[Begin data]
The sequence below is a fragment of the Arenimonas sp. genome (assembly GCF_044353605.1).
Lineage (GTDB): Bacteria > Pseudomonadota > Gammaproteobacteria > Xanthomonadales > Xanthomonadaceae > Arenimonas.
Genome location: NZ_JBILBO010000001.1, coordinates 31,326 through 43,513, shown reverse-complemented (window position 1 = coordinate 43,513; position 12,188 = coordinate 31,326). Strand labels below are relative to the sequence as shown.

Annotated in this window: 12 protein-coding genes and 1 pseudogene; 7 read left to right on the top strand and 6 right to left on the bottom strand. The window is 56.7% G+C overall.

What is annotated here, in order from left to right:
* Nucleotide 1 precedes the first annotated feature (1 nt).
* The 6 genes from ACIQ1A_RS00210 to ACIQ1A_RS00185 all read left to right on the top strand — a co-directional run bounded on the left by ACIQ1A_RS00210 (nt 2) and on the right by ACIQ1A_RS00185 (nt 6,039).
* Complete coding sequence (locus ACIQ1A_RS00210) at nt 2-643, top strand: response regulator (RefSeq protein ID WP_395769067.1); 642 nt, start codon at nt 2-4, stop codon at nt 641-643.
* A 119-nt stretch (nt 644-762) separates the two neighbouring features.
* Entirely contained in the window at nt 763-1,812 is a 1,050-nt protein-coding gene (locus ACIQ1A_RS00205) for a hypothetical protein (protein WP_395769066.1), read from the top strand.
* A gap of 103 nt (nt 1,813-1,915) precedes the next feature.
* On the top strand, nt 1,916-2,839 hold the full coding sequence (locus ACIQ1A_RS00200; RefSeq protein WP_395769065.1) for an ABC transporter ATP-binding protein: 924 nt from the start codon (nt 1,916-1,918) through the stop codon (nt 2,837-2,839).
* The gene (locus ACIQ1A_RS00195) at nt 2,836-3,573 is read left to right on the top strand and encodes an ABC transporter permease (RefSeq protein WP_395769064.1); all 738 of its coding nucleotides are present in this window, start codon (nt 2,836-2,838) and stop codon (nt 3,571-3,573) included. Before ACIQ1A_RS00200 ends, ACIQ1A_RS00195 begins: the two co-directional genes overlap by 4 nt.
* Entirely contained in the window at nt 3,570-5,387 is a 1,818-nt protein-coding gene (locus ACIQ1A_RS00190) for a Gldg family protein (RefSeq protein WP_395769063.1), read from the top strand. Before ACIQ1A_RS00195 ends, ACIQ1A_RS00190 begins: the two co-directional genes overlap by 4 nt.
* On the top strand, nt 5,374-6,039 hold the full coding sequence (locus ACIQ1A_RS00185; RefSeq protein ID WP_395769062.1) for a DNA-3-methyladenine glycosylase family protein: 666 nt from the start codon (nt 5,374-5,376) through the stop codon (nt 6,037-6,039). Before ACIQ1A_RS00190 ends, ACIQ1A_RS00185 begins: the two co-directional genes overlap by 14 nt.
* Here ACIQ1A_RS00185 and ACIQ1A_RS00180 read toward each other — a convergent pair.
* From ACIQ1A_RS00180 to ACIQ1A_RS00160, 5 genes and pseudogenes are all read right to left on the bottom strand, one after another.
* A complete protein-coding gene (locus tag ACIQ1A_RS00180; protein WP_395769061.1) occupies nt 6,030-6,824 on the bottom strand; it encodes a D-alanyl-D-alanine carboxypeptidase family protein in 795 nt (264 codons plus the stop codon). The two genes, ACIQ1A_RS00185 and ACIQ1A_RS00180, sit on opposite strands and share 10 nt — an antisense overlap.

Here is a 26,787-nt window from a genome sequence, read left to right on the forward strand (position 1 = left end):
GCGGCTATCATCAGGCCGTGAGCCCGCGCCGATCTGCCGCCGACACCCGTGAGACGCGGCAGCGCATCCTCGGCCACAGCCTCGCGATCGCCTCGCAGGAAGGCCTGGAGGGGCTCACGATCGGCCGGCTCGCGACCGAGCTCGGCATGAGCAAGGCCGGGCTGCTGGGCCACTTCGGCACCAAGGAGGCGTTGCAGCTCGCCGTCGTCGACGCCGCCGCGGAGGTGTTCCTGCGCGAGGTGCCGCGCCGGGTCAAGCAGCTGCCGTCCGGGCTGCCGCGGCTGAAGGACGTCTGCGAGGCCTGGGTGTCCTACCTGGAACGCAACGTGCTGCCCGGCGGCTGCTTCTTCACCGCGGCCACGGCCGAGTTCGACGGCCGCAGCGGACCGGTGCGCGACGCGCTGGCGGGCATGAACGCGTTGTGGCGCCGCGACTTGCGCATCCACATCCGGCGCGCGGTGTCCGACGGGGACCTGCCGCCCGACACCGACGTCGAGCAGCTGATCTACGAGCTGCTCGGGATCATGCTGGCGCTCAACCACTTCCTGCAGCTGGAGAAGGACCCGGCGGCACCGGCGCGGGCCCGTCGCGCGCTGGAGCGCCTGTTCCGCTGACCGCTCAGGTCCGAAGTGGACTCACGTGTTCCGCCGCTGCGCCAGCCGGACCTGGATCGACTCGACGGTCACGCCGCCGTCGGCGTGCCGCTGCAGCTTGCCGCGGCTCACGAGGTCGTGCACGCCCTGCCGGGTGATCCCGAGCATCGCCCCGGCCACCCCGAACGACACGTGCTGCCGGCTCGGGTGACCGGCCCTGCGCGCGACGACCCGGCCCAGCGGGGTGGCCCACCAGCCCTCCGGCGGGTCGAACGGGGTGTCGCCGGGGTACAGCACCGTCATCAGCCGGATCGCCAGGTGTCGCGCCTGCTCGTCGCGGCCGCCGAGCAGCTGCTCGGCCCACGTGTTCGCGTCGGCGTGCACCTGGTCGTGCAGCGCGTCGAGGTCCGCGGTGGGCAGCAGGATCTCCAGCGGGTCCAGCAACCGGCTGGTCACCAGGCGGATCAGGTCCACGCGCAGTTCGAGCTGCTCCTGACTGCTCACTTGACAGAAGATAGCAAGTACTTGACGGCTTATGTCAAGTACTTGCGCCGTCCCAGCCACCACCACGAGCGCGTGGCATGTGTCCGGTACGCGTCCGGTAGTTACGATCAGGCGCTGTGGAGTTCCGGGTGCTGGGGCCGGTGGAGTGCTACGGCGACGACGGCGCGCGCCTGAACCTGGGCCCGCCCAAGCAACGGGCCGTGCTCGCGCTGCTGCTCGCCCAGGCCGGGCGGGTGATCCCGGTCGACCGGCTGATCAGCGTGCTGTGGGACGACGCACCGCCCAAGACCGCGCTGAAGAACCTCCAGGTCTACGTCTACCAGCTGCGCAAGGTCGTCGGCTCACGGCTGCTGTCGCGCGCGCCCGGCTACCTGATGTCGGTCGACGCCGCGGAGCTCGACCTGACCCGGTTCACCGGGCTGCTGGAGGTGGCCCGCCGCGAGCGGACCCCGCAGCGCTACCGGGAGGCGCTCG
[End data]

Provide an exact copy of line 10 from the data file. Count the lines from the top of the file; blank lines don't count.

* Entirely contained in the window at nt 763-1,812 is a 1,050-nt protein-coding gene (locus ACIQ1A_RS00205) for a hypothetical protein (protein WP_395769066.1), read from the top strand.